August 16 – A group of us gathered in front of the hotel then made our way into old town. Along the way we crossed paths with the Carabinieri. Italian men in uniform on horseback, what more could a girl ask for?
We met our host at the Duomo to collect our tickets then wandered the streets while we waited for the gates to open. The excitement in the air was incredible. Maybe it just felt different to me since this place was so exotic and historic in comparison to American sports venues.
I was extra excited about the fact we had seats for the event rather than having to fight for a view in the massive crowd in the center of the square. What I was not prepared for were the bleacher-like seating we had. Its difficult to describe. Row upon row of slats of wood, maybe a couple feet wide, with nowhere to put your feet except on the edge of the row in front of you. We stacked up, each person sitting between the legs of the person behind them. Cozy would be understatement but we made it work. Here is a google image I found that may help.
The crowds cheered as the parade made its way into the square. Each of the contrada’s doing their flag routine while the drummers played. The neighborhoods rider and horse being marched along. It was so amazing to watch hundreds of years of tradition being paraded in front of you.
The procession is long and it takes quite a while. The sun was bright but bearable and I had been sure to slather on the sunscreen. Excitement filled the air as the Carabinieri made their passes along the track. Initially keeping a slow pace then taking off full speed. After getting the crowd jazzed up the racing horses and riders made their way onto the track. Plenty of jostling around at the rope marking the start of the race. Seems there really aren’t many rules. The horses dash off the line and you hear the cannon blow. False start! The riders let the horses take their own pace back to the starting line. More pushing, shoving, and nervous energy as the racers awaited the start. The rope was dropped and the horses were off. Our seats were across the square from the starting line but we were seated at the toughest turn of the track. The horses and riders made the first quick lap and they came around for the second. As they round that tight turn one of the riders falls off and rolls around under the following horse. Quickly security and medical responders were on the track and cleared the rider. The horse carried on without him and could still win the race as it wasn’t necessary for the rider to cross the finish line. The third and final lap had us hoping our horse would make a move but they were unable to pull off the win.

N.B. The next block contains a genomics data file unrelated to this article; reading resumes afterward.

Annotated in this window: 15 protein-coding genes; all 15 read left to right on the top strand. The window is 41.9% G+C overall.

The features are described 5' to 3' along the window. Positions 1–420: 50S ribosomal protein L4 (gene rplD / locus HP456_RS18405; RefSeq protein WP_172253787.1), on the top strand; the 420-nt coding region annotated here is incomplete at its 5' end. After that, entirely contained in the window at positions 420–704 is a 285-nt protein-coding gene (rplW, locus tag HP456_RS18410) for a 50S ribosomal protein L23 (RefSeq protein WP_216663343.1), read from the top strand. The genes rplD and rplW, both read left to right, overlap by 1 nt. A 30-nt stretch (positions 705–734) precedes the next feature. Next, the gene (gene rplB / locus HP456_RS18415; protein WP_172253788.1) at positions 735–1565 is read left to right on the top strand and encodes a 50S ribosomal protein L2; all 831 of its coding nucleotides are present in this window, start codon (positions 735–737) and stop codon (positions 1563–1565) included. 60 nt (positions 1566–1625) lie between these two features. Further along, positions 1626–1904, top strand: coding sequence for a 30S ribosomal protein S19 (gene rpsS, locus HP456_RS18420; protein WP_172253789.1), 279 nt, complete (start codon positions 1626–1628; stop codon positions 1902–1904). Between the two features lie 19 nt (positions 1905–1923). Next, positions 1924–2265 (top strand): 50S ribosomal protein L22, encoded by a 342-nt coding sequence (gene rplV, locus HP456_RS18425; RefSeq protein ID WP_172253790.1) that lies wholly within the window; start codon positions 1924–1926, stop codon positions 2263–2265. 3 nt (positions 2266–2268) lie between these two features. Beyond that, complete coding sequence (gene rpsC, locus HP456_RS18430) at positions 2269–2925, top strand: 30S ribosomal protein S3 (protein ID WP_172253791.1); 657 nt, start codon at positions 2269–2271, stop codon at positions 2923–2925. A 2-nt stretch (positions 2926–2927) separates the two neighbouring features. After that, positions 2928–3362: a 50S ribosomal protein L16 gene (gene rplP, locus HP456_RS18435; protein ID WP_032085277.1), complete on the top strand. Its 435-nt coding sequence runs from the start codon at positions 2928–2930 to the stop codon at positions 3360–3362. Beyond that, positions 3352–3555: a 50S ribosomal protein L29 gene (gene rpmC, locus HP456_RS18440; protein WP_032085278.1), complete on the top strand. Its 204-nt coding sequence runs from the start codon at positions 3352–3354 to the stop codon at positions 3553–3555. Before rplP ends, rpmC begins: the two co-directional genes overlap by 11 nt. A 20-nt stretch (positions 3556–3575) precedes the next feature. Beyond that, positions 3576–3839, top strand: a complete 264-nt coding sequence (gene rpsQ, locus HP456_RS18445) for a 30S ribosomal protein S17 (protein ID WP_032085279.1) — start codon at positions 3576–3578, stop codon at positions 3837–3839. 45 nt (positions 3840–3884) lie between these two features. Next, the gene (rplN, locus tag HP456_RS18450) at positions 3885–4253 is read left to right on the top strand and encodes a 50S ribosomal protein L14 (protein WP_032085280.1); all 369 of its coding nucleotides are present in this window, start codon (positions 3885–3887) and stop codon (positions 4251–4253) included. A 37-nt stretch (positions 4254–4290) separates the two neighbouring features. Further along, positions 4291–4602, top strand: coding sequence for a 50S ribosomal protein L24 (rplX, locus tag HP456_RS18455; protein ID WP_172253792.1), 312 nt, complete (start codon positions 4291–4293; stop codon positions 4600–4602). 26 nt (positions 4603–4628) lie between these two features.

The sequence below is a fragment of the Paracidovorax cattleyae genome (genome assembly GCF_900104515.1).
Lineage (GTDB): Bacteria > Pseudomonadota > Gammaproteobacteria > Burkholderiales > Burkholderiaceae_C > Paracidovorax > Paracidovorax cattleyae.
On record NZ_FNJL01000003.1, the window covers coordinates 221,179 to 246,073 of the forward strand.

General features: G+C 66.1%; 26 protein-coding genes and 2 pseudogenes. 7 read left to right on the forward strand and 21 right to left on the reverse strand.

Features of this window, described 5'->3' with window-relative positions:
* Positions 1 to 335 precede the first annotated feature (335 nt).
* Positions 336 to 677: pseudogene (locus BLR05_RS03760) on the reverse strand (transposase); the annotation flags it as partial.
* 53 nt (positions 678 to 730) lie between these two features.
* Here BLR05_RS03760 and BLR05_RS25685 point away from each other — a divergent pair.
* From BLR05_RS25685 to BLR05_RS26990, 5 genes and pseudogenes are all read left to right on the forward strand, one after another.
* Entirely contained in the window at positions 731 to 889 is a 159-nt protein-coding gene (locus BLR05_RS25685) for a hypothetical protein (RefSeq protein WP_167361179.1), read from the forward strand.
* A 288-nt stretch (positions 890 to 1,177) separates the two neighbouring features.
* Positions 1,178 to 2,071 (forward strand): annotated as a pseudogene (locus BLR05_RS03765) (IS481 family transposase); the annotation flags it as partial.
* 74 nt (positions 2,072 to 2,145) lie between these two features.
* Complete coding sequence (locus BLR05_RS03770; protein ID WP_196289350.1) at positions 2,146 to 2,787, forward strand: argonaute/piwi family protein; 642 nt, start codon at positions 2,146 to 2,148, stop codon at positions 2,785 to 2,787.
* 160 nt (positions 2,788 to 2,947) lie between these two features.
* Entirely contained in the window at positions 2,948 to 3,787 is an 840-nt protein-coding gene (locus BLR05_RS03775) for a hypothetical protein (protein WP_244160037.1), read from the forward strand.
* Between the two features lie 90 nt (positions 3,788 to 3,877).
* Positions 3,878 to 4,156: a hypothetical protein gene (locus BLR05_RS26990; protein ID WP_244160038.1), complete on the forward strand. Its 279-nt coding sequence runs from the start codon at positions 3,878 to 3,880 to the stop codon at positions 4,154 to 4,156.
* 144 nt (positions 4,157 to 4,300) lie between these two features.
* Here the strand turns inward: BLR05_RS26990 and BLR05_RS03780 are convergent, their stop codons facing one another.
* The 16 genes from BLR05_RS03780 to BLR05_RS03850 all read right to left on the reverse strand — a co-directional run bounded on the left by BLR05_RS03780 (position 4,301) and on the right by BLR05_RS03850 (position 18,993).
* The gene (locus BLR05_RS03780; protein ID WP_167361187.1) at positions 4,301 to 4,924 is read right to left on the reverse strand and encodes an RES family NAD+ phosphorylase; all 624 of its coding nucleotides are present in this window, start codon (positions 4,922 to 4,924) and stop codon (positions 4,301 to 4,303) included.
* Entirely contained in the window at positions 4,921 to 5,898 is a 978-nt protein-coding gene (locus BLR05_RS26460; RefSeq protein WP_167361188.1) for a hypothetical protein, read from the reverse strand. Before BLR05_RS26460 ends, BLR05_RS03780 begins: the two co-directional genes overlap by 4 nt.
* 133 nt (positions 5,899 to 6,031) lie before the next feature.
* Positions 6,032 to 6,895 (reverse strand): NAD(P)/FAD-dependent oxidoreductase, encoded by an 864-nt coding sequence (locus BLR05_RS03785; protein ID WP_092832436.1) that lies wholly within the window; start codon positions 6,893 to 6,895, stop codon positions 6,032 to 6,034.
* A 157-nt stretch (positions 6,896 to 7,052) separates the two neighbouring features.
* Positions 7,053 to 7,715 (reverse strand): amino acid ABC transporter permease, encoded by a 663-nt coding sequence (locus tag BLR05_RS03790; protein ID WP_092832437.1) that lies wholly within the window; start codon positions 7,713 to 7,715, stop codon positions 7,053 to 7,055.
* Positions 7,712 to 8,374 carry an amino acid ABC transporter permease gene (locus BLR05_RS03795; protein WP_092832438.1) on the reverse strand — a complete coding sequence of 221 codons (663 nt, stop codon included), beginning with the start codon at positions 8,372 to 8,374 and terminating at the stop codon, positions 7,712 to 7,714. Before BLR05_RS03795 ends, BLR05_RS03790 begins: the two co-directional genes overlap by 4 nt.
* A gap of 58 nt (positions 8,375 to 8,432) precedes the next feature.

The race finished and everyone started running onto the track and out of the Campo. We all looked at each other unsure of what was happening. We stayed in the bleachers for a bit watching the drama unfold. Apparently the rival contrada members were in a hurry to get their horse, rider, and themselves back to the safety of their neighborhood. Others were part of the winning contrada rushing to celebrate with win. I guess everyone else was just caught up in the moment.
We waited for the mob around the winning horse to depart from the gate near our seats. Feeling fairly confident we would not lose each other in the crowd we headed out into the streets. Our group of DreamTrip travelers made our way to a restaurant near the archway on the route back to the hotel.
We enjoyed one last delightful meal together, knowing we’d all part ways the next day. Lots of delicious pasta, wine, and laughs.
Of course I stopped by the gelato stand on the way to the hotel.
This Guardian photo essay gives you a great inside look into the race as well.